Mirroring automatically establishes a rapport with someone. You can do this by mirroring their body language, or you can do it verbally. Repeat their words back to them. They will then feel safe and are more likely to open up to you. You can also upward inflect like a question at the end of a sentence. This can slow the conversation so you can think more clearly about your answers.

Don’t go for a yes

People get defensive if they are pushed to say yes. In the legal world, we call it ‘cornering.’ Your counterpart will feel safer saying ‘no.’ You can ask, “is now a bad time to talk?” Note that there is some debate about this. Many negotiation educators will encourage you to always frame your questions to build a series of ‘yeses’ leading to the end result you want.

Don’t underestimate the role of emotional intelligence

We touched on emotional intelligence when discussing self-regulating above. It’s one on five elements of emotional intelligence – the others are:

  • Knowing your emotions
  • Motivating yourself
  • Managing relationships
  • Recognizing and understanding the emotions of others

You can learn a lot when you are looking at what’s NOT being said. This is a vast topic, and my programs look at these nuances, but in the case of negotiating and emotion, having the ability to accurately identify emotions (in oneself and others) and understand and manage those emotions successfully (or emotional intelligence) can aid your success when negotiating. If you are emotionally intelligent, you can create safe, functional, and relieving relations within their family, friends, and work.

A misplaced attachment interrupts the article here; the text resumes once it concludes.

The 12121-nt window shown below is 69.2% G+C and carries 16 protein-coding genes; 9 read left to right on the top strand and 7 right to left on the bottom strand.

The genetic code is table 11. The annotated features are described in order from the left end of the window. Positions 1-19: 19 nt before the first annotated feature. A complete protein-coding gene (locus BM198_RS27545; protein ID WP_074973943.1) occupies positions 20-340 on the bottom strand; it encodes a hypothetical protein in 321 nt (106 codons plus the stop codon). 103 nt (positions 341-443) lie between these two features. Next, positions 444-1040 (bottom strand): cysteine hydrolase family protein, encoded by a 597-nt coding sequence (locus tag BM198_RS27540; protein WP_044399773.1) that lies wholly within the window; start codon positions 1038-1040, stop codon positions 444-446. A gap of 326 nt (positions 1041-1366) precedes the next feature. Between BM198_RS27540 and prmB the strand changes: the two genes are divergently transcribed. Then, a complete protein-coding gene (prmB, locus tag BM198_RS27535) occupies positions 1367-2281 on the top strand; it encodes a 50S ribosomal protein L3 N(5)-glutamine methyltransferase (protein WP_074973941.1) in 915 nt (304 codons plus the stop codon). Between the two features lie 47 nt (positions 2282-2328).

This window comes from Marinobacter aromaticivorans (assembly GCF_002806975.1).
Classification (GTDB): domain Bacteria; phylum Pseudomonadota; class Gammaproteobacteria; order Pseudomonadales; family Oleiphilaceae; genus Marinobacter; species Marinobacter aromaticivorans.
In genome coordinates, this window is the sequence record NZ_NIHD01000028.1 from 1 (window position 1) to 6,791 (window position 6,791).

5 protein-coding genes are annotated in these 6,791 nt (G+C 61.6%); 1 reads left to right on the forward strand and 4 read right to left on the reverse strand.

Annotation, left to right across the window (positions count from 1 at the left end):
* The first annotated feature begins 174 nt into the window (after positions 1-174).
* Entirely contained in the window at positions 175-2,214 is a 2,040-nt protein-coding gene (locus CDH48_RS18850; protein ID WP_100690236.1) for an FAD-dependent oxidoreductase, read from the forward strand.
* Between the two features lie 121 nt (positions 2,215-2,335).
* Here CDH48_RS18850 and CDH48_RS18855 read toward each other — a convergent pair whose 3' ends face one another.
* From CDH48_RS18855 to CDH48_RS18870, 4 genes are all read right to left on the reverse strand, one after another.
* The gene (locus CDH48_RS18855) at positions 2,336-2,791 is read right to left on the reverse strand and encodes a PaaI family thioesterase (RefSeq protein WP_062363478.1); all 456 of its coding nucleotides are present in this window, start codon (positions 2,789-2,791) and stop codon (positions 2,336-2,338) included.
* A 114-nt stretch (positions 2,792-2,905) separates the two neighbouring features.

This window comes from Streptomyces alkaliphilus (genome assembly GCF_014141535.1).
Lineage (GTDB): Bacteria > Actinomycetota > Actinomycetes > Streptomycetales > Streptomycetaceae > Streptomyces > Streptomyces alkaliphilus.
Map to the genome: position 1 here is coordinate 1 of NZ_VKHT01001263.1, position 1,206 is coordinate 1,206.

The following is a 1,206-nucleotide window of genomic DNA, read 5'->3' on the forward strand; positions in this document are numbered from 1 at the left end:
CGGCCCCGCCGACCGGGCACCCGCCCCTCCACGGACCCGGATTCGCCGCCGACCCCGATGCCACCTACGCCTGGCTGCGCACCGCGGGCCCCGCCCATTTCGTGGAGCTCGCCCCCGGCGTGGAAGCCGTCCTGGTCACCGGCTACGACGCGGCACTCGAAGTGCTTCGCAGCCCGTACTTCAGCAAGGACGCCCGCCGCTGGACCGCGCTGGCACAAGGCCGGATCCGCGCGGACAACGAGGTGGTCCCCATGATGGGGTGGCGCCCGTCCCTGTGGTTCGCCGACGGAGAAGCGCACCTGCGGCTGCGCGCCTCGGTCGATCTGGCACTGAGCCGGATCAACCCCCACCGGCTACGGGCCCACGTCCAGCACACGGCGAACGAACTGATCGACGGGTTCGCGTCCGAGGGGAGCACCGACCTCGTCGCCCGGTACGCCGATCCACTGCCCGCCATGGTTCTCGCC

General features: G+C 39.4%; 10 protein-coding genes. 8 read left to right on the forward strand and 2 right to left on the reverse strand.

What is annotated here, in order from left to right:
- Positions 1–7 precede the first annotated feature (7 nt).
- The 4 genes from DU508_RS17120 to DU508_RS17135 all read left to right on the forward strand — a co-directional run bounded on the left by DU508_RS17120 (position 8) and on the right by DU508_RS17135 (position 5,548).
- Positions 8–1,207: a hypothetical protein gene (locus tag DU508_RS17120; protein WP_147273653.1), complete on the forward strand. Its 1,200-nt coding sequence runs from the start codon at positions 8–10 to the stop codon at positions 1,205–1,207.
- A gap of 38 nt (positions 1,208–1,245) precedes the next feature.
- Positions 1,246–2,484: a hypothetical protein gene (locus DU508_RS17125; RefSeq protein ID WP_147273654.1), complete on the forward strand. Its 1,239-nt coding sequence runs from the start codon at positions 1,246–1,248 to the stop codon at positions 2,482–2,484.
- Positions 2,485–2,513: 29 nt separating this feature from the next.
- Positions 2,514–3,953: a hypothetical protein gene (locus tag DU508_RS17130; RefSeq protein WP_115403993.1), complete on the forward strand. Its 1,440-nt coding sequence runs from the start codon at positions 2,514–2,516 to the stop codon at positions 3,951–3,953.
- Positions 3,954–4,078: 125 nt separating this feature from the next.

You aren’t responsible for other people’s faults and feelings. And when you acknowledge that you will feel less guilty. Thus, you are more self-assured, and your counterpart has more faith in your proposal.

Here are some questions you can ask yourself before going into your negotiation to have strong emotional intelligence:

  • What feelings do you want to have going into the negotiation?
  • Why do you want those feelings?
  • What can you do beforehand to ensure you feel that way?
  • What could put you off balance during negotiation?
  • If that happens, how do you recover your poise?
  • How do you want to feel when the negotiation is over?

Don’t let yourself get thrown off balance in the negotiation

Everyone has a different ‘button’ or trigger which can throw them off course in a negotiation. While you may have unlimited patience, your counterpart may find it excruciating if talks go on and on. Can you think of a negotiating experience in the past when you were particularly annoyed? What was the reason? By analyzing that, you can establish what threw you off. And you can make sure it doesn’t happen again.

If you do get thrown off course, a great way to regain your composure is to take a break. This will enable you to clear your head. You are pressing the reset button in the discussion and disrupting the dysfunction. If you can’t leave, then change the conversation focus. An example is if the nuts and bolts aren’t fitting, look at the broader process regarding your negotiation. And by asserting control, you can get back IN control.

Don’t enter into the negotiation without thinking of your feelings at the end

You may say to yourself you want to feel “relieved” or “satisfied” by the end of the negotiation. If you enter into it with that attitude, it means you are accepting not everything in the process is within your control. But, you can recognize, manage, and learn from emotion. And you can also deepen your own emotional awareness and become more attuned to the feelings of others.

Athletes don’t just prepare physically; they prepare mentally by getting “in the zone.” By thinking about the goal, and the end result, they put themselves in a stronger position to achieve their outcome. So, make sure you prepare emotionally as well as substantively for any high-stakes negotiation. It will put you in a position of strength when you enter into the negotiation itself.

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BATNA, emotions, Negotiation, Women and the Art of Negotiation